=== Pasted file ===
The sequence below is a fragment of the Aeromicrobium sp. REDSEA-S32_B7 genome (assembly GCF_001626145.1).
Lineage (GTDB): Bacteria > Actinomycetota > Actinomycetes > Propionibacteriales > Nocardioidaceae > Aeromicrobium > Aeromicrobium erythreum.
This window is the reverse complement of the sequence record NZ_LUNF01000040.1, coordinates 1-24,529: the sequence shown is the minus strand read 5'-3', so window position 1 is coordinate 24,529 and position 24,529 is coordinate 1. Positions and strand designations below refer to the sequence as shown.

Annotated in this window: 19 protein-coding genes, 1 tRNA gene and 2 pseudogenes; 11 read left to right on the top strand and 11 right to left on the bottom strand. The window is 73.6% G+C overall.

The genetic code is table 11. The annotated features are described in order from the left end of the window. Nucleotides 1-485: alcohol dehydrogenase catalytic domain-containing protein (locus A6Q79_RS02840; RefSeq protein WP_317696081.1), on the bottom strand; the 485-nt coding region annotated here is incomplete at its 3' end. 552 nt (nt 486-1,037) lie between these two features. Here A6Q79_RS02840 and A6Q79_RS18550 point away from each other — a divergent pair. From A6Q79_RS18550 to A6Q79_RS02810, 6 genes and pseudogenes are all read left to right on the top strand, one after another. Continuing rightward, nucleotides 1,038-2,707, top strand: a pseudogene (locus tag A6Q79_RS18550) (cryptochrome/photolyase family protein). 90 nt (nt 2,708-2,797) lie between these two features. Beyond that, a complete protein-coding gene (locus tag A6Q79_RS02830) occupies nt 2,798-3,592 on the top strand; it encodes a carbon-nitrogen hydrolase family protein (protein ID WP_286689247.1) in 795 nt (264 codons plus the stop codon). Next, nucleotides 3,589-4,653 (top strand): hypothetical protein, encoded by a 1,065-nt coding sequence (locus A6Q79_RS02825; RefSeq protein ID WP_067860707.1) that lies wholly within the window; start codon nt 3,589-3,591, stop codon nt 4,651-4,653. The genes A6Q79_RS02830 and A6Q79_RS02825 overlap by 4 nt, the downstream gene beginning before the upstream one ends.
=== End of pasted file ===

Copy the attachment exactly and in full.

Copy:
The sequence below is a fragment of the Aeromicrobium sp. REDSEA-S32_B7 genome (assembly GCF_001626145.1).
Lineage (GTDB): Bacteria > Actinomycetota > Actinomycetes > Propionibacteriales > Nocardioidaceae > Aeromicrobium > Aeromicrobium erythreum.
This window is the reverse complement of the sequence record NZ_LUNF01000040.1, coordinates 1-24,529: the sequence shown is the minus strand read 5'-3', so window position 1 is coordinate 24,529 and position 24,529 is coordinate 1. Positions and strand designations below refer to the sequence as shown.

Annotated in this window: 19 protein-coding genes, 1 tRNA gene and 2 pseudogenes; 11 read left to right on the top strand and 11 right to left on the bottom strand. The window is 73.6% G+C overall.

The genetic code is table 11. The annotated features are described in order from the left end of the window. Nucleotides 1-485: alcohol dehydrogenase catalytic domain-containing protein (locus A6Q79_RS02840; RefSeq protein WP_317696081.1), on the bottom strand; the 485-nt coding region annotated here is incomplete at its 3' end. 552 nt (nt 486-1,037) lie between these two features. Here A6Q79_RS02840 and A6Q79_RS18550 point away from each other — a divergent pair. From A6Q79_RS18550 to A6Q79_RS02810, 6 genes and pseudogenes are all read left to right on the top strand, one after another. Continuing rightward, nucleotides 1,038-2,707, top strand: a pseudogene (locus tag A6Q79_RS18550) (cryptochrome/photolyase family protein). 90 nt (nt 2,708-2,797) lie between these two features. Beyond that, a complete protein-coding gene (locus tag A6Q79_RS02830) occupies nt 2,798-3,592 on the top strand; it encodes a carbon-nitrogen hydrolase family protein (protein ID WP_286689247.1) in 795 nt (264 codons plus the stop codon). Next, nucleotides 3,589-4,653 (top strand): hypothetical protein, encoded by a 1,065-nt coding sequence (locus A6Q79_RS02825; RefSeq protein ID WP_067860707.1) that lies wholly within the window; start codon nt 3,589-3,591, stop codon nt 4,651-4,653. The genes A6Q79_RS02830 and A6Q79_RS02825 overlap by 4 nt, the downstream gene beginning before the upstream one ends.